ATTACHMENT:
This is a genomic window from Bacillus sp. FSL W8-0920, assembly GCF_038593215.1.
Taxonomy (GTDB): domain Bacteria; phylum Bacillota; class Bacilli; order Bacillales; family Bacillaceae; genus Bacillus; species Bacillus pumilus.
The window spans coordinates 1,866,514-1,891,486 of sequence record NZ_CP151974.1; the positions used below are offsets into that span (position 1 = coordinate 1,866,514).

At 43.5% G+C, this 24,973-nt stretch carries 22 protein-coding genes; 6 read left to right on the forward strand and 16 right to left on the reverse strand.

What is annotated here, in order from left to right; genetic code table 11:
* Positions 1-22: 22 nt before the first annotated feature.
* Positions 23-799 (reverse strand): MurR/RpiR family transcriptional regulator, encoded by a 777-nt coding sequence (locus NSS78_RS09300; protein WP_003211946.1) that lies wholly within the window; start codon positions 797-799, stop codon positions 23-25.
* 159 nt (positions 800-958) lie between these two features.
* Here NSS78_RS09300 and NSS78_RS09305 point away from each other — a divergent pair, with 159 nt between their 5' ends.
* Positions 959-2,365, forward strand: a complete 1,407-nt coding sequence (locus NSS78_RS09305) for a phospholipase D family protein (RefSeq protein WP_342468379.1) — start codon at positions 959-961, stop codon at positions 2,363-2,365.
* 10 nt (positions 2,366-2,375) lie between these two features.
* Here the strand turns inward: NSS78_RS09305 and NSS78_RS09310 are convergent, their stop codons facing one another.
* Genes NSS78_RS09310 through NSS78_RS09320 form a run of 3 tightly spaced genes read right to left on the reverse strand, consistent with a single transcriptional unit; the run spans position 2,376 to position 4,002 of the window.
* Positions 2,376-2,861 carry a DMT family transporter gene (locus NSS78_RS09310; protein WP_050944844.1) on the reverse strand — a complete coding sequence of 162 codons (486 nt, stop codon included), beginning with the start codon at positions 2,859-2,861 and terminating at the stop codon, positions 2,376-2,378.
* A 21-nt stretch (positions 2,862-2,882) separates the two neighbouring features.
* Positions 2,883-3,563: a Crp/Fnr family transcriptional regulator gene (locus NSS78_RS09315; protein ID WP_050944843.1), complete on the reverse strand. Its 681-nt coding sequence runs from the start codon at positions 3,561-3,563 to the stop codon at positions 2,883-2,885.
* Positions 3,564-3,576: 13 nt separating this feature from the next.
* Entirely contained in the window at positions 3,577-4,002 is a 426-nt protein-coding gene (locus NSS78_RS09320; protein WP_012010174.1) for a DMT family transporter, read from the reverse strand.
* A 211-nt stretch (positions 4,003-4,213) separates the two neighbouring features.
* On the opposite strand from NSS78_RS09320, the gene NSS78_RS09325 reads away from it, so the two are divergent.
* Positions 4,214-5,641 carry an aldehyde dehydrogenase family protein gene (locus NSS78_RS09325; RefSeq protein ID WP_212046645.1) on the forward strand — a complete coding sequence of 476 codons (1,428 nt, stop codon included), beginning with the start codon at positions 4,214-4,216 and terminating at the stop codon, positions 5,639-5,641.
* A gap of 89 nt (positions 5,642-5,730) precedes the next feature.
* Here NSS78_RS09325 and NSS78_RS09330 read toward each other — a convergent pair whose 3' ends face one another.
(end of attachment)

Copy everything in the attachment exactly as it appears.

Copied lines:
This is a genomic window from Bacillus sp. FSL W8-0920, assembly GCF_038593215.1.
Taxonomy (GTDB): domain Bacteria; phylum Bacillota; class Bacilli; order Bacillales; family Bacillaceae; genus Bacillus; species Bacillus pumilus.
The window spans coordinates 1,866,514-1,891,486 of sequence record NZ_CP151974.1; the positions used below are offsets into that span (position 1 = coordinate 1,866,514).

At 43.5% G+C, this 24,973-nt stretch carries 22 protein-coding genes; 6 read left to right on the forward strand and 16 right to left on the reverse strand.

What is annotated here, in order from left to right; genetic code table 11:
* Positions 1-22: 22 nt before the first annotated feature.
* Positions 23-799 (reverse strand): MurR/RpiR family transcriptional regulator, encoded by a 777-nt coding sequence (locus NSS78_RS09300; protein WP_003211946.1) that lies wholly within the window; start codon positions 797-799, stop codon positions 23-25.
* 159 nt (positions 800-958) lie between these two features.
* Here NSS78_RS09300 and NSS78_RS09305 point away from each other — a divergent pair, with 159 nt between their 5' ends.
* Positions 959-2,365, forward strand: a complete 1,407-nt coding sequence (locus NSS78_RS09305) for a phospholipase D family protein (RefSeq protein WP_342468379.1) — start codon at positions 959-961, stop codon at positions 2,363-2,365.
* 10 nt (positions 2,366-2,375) lie between these two features.
* Here the strand turns inward: NSS78_RS09305 and NSS78_RS09310 are convergent, their stop codons facing one another.
* Genes NSS78_RS09310 through NSS78_RS09320 form a run of 3 tightly spaced genes read right to left on the reverse strand, consistent with a single transcriptional unit; the run spans position 2,376 to position 4,002 of the window.
* Positions 2,376-2,861 carry a DMT family transporter gene (locus NSS78_RS09310; protein WP_050944844.1) on the reverse strand — a complete coding sequence of 162 codons (486 nt, stop codon included), beginning with the start codon at positions 2,859-2,861 and terminating at the stop codon, positions 2,376-2,378.
* A 21-nt stretch (positions 2,862-2,882) separates the two neighbouring features.
* Positions 2,883-3,563: a Crp/Fnr family transcriptional regulator gene (locus NSS78_RS09315; protein ID WP_050944843.1), complete on the reverse strand. Its 681-nt coding sequence runs from the start codon at positions 3,561-3,563 to the stop codon at positions 2,883-2,885.
* Positions 3,564-3,576: 13 nt separating this feature from the next.
* Entirely contained in the window at positions 3,577-4,002 is a 426-nt protein-coding gene (locus NSS78_RS09320; protein WP_012010174.1) for a DMT family transporter, read from the reverse strand.
* A 211-nt stretch (positions 4,003-4,213) separates the two neighbouring features.
* On the opposite strand from NSS78_RS09320, the gene NSS78_RS09325 reads away from it, so the two are divergent.
* Positions 4,214-5,641 carry an aldehyde dehydrogenase family protein gene (locus NSS78_RS09325; RefSeq protein ID WP_212046645.1) on the forward strand — a complete coding sequence of 476 codons (1,428 nt, stop codon included), beginning with the start codon at positions 4,214-4,216 and terminating at the stop codon, positions 5,639-5,641.
* A gap of 89 nt (positions 5,642-5,730) precedes the next feature.
* Here NSS78_RS09325 and NSS78_RS09330 read toward each other — a convergent pair whose 3' ends face one another.